Welcome to URC Psalmody! We’re glad you’ve stopped by. Whether you’re a pastor, a church musician, a URC member, or just a curious visitor, we hope you’ll find the resources on this website useful and enjoyable.

What’s URC Psalmody about? We created this site to encourage Christians everywhere to sing the psalms more. These God-given songs of praise reveal Jesus Christ and bring comfort, joy, and spiritual growth to individual believers and the church as a whole.

Got more questions? We’ve attempted to provide a few more answers below. But feel free to leave a comment or contact us if you don’t see what you’re looking for. We hope you’ll enjoy browsing URC Psalmody!

All praise to Christ,

Michael Kearney

What is Psalmody?

Just as “hymnody” means the singing of hymns, “psalmody” means the singing of psalms, which are a collection of 150 songs found in the Old Testament of the Bible. As opposed to hymns and other songs, which were written only by humans, the psalms are a part of Scripture and are thus “breathed out by God” (2 Tim. 3:16). That’s why the psalms are the bedrock and cornerstone of Christian worship. The Psalter (another name for the Book of Psalms) was given to the church by God himself. So why not sing it?

Psalm-singing has been a key element of Christian worship for centuries, particularly in the Reformed (Protestant) tradition of Christianity. Sadly, the psalms are not sung nearly as often as they once were, nor (we think) as often as they ought to be. We hope this blog, in a small way, can remind the church of the spiritual riches contained in the Book of Psalms!

What is the URC?

The authors of this blog speak out of and into the tradition of the United Reformed Churches in North America, a group of churches in the continental Reformed tradition. The URCNA is a young federation of churches that currently comprises about 110 congregations, both new and old, in the United States and Canada.

As a group of churches in the Dutch Reformed tradition, the URCNA has a long heritage of psalm-singing. The stately music and simple poetry of the Genevan Psalter, commissioned by Reformed minister John Calvin in the 1500’s, came to America with the first Dutch Reformed immigrants in the seventeenth and eighteenth centuries. As their congregations began to transition to the English language, the Dutch Reformed made sure to translate their Psalters as well, cooperating with other denominations to produce books like the United Presbyterian Psalter of 1912. The tradition continues today with the publication of the Trinity Psalter Hymnal, used by the United Reformed Churches and the Orthodox Presbyterian Church.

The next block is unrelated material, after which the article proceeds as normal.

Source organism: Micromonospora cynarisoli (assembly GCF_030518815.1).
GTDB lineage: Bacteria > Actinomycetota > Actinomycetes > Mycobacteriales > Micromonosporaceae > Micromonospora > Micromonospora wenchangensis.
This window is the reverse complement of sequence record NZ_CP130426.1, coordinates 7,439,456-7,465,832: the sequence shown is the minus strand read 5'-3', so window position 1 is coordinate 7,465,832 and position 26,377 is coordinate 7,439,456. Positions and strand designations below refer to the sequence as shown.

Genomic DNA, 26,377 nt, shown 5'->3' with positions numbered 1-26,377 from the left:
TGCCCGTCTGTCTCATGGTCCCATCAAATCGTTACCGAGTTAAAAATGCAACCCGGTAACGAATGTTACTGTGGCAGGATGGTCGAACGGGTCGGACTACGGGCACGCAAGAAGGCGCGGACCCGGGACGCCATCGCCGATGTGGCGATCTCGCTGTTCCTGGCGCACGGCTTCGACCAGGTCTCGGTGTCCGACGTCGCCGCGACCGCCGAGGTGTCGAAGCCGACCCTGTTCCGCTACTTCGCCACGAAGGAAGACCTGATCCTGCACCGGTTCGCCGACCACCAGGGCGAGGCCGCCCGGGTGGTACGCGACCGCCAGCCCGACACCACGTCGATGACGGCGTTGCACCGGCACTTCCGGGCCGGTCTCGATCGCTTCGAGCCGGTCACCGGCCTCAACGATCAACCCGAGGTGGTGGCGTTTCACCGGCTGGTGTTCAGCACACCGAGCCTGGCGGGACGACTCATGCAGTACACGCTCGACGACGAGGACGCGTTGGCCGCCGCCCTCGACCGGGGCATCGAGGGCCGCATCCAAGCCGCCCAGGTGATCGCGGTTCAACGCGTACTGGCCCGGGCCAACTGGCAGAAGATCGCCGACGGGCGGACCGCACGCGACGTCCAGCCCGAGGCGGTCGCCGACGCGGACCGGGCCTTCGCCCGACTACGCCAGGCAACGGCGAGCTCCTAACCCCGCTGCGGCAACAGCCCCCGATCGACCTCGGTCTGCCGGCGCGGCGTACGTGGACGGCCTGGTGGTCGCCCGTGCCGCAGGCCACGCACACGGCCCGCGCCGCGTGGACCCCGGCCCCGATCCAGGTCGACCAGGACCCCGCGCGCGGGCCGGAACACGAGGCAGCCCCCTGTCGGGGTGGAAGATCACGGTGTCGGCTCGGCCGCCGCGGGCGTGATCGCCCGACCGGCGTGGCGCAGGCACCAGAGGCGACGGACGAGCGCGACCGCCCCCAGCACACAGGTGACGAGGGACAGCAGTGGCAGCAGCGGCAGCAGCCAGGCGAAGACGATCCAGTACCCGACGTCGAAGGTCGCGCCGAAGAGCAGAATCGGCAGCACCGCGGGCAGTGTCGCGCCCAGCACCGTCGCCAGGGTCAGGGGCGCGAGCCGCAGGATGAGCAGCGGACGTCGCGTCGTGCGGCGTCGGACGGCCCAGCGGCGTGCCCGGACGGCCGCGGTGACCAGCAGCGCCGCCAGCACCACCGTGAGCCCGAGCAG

Who runs this site?

The content on this site is not created or maintained by the United Reformed Churches in North America. I (Michael Kearney) started URC Psalmody at the end of 2011 with the hope of opening up a discussion point for Reformed church music, specifically within the United Reformed Churches in North America. Other contributors have joined me from time to time as well. URC Psalmody began as my personal endeavor to learn more about the music of God’s people, and since then it has become a regular point of contact among Reformed church musicians.

What is the purpose of this blog?

URC Psalmody’s purpose is to discuss the union of text and music in the singing of God’s Word. Our goal is to build a discussion base on Reformed church music, and also to build connections with like-minded church musicians, with the end intent that God may be more purely glorified as we worship him in song.

Soli Deo gloria!

Last updated June 4, 2021

3 responses to “About”

  1. Dear Michael and James –
    I’ve been a liturgical musician with the Catholic Church for about 35 years. Everything I’ve read on your sight suggests a strong vein of Catholicism, which has used Psalmody in worship, in lineage with our Jewish ancestors of faith, since Christianity’s inception. We all have Jewish roots… like our Savior.
    Thanks for starting the blog and please consider taking a look at the Catholic Catechism to see where you belong. You can find free access at the http://www.usccb.org, the American Bishops website.

    God bless your fine work! Hope you join us soon!

  2. I’m delighted to find this blog! I’m a minister music at an independent baptist church in CT, and over the past several years I’ve become convinced of the necessity and benefit of singing the Psalms. I’m not a person who naturally makes waves and chooses ” hills to die on, ” so I’ve been greatly blessed to work with an elder board that has been willing to experiment, even though the church has no history of Psalm singing. One of the elders grew up in an church where he found the practice to be intolerably dull, but even he has been open to trying as well. This Sunday we began a series on the Psalms of Ascent. We’ve written a number of the tunes ourselves, and the church seems to be beginning to catch the vision.

    1. Welcome, John! Thanks for your comments. People like you are the reason this blog is here.

      Michael Kearney
      Covenant Fellowship Reformed Presbyterian Church
      Pittsburgh, Pennsylvania

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